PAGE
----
Video: NASA testing modified "pumpkin suit" for asteroid mission spacewalks

Dec 16, 2013

(Phys.org) —NASA is taking steps to make spacewalking on an asteroid a reality. In the Neutral Buoyancy Laboratory (NBL) near the agency's Johnson Space Center in Houston, engineers are testing a modified version of the pumpkin-orange Advanced Crew Escape System (ACES) worn by space shuttle astronauts during launch and reentry for use by future crew in the Orion spacecraft.

As the agency plans human deep missions, including a voyage to a relocated , care is being taken to efficiently use space inside Orion. The white Extravehicular Mobility Unit spacesuits used by crews to conducts spacewalks on the International Space Station are too bulky to carry in the spacecraft, so NASA is looking at ways to alter the ACES suits for multiple uses both inside and outside the spacecraft.

"The shell of them is very much the same, and to the casual user you may not even notice the difference, but internally we modified them to work with the plumbing inside Orion," said Dustin Gohmert, Crew Survival Systems Manager at Johnson.

Through a series of tests in the NBL, engineers are learning what features need to be included to improve the suit's mobility beyond the needs of the trip from the launch pad to space and its return to Earth, such as enhanced gloves and elbow joints with improved mobility for spacewalks.

The ACES pumpkin suit was worn by space shuttle crews beginning in 1994 and builds on the earliest spacesuit worn by Ed White during the first venture outside a spacecraft in 1965.

"We're stepping back to our heritage to be able to use one suit for multiple tasks," said Gohmert.

This video is not supported by your browser at this time.

NASA is looking at a broad range of ideas and techniques as the agency further refines its mission design for the agency's asteroid initiative, an effort that combines human exploration, space technology and science work being done across the agency to find and redirect and asteroid to a stable orbit near the moon for exploration by astronauts.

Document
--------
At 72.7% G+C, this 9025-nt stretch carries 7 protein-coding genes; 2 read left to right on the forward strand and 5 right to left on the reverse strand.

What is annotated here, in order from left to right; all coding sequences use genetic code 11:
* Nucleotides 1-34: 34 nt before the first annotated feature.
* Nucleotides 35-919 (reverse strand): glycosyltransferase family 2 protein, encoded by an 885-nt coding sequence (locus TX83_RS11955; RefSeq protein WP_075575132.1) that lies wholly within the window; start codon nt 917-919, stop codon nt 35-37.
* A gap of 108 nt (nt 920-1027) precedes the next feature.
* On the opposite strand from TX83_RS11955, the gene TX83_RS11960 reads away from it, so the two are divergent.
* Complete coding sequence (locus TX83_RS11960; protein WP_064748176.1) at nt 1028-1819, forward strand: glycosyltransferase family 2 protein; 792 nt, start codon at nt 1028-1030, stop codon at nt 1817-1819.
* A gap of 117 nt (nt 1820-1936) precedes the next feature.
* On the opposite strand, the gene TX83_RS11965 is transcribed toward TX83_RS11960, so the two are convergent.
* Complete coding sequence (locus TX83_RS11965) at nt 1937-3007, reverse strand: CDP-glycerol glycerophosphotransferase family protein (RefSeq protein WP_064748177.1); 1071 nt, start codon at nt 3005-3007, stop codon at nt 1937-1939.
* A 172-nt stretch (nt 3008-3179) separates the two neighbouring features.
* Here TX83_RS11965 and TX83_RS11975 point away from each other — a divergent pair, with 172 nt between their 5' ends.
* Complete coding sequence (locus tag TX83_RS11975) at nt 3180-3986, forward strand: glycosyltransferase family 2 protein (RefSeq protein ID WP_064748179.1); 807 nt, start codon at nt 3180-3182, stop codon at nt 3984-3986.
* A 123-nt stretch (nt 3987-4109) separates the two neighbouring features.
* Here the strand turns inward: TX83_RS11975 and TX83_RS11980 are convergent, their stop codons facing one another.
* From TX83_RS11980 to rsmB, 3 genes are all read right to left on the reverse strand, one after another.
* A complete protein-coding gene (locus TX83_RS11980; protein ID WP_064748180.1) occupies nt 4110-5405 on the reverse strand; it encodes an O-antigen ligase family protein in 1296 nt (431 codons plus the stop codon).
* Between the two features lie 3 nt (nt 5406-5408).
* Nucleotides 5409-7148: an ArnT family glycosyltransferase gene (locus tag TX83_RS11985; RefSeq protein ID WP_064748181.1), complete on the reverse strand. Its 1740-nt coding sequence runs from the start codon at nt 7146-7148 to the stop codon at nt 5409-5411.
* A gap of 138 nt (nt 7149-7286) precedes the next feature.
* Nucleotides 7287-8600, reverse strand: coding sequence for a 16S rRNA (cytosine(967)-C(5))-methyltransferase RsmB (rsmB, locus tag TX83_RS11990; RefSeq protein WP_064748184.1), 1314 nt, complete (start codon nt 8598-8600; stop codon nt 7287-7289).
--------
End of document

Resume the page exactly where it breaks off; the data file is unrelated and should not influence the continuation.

The NBL tests are helping with the evaluation of options for spacewalking techniques like how best to get out of Orion and traverse the spacecraft toward the captured asteroid. NASA is making use of previous experience and proving designs to accelerate development, ensure crew safety and increase reliability.

Explore further: Astronauts practice launching in NASA's new Orion spacecraft

Related Stories

NASA releases new imagery of asteroid mission

Aug 23, 2013

(Phys.org) —NASA released Thursday new photos and video animations depicting the agency's planned mission to find, capture, redirect, and study a near-Earth asteroid. The images depict crew operations including ...

NASA's Orion spacecraft comes to life

Oct 29, 2013

(Phys.org) —NASA's first-ever deep space craft, Orion, has been powered on for the first time, marking a major milestone in the final year of preparations for flight.

Recommended for you

Mysteries of space dust revealed

Aug 29, 2014

The first analysis of space dust collected by a special collector onboard NASA's Stardust mission and sent back to Earth for study in 2006 suggests the tiny specks open a door to studying the origins of the ...

A guide to the 2014 Neptune opposition season

Aug 29, 2014

Never seen Neptune? Now is a good time to try, as the outermost ice giant world reaches opposition this weekend at 14:00 Universal Time (UT) or 10:00 AM EDT on Friday, August 29th. This means that the distant ...

Informing NASA's Asteroid Initiative: A citizen forum

Aug 28, 2014

In its history, the Earth has been repeatedly struck by asteroids, large chunks of rock from space that can cause considerable damage in a collision. Can we—or should we—try to protect Earth from potentially ...

Image: Rosetta's comet looms

Aug 28, 2014

Wow! Rosetta is getting ever-closer to its target comet by the day. This navigation camera shot from Aug. 23 shows that the spacecraft is so close to Comet 67P/Churyumov-Gerasimenko that it's difficult to ...

User comments : 1

Adjust slider to filter visible comments by rank

Display comments: newest first

Yohaku
not rated yet Dec 16, 2013
Sorry, but balloon suits near sharp objects? Give me a Bio-Suit or other counter-pressure space suits. They are as different as sponge-diver suits and SCUBA wet-suits. I hate to see NASA going the sponge-diver route when they pioneered the counter-pressure suits in the late 60's.